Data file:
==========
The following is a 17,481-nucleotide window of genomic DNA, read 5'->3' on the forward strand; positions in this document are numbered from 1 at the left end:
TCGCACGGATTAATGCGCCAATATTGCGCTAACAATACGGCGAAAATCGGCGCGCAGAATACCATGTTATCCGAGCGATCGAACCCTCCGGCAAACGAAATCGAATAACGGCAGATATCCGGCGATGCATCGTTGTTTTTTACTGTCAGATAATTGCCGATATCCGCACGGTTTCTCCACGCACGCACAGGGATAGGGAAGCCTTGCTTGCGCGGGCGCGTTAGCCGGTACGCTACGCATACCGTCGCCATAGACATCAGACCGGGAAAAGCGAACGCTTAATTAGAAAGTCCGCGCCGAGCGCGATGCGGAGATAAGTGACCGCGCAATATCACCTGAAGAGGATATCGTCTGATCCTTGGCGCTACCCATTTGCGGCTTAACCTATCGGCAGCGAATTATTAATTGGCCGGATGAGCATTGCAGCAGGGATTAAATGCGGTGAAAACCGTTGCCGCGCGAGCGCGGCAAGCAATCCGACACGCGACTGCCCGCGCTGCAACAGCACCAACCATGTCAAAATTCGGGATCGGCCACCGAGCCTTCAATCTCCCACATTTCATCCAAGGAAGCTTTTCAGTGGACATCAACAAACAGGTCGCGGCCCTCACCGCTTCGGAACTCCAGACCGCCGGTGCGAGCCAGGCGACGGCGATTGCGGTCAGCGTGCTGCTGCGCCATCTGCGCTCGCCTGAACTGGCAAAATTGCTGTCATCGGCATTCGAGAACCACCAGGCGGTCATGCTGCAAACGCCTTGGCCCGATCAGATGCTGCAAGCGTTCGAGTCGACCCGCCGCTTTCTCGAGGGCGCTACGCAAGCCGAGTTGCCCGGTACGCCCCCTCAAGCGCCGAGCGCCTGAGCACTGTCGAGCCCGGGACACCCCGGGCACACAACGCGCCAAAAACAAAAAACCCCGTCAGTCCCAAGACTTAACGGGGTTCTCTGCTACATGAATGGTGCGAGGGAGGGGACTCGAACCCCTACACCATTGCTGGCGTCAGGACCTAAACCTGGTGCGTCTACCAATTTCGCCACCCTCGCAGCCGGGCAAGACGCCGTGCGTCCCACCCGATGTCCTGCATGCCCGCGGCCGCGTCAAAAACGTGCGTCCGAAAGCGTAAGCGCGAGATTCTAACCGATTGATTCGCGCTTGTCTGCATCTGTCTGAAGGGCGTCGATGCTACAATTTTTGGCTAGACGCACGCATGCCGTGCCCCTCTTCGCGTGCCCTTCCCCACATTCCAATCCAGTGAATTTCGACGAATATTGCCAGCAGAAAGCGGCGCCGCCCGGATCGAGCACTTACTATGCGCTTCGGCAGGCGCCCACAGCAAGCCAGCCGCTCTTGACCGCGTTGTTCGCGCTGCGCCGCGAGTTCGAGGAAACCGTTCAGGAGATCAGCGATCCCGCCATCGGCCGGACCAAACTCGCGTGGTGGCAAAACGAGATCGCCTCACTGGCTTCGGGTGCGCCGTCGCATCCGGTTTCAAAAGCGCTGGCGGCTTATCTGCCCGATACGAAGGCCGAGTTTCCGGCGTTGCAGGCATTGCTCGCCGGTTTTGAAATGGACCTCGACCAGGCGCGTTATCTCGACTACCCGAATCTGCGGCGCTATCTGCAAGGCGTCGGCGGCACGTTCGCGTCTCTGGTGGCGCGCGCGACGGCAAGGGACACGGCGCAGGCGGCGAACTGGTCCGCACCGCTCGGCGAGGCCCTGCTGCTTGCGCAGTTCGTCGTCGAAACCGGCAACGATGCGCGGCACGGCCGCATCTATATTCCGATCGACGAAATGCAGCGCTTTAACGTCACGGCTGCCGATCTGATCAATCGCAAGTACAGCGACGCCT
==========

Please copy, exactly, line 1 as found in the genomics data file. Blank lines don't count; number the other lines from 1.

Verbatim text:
The following is a 17,481-nucleotide window of genomic DNA, read 5'->3' on the forward strand; positions in this document are numbered from 1 at the left end: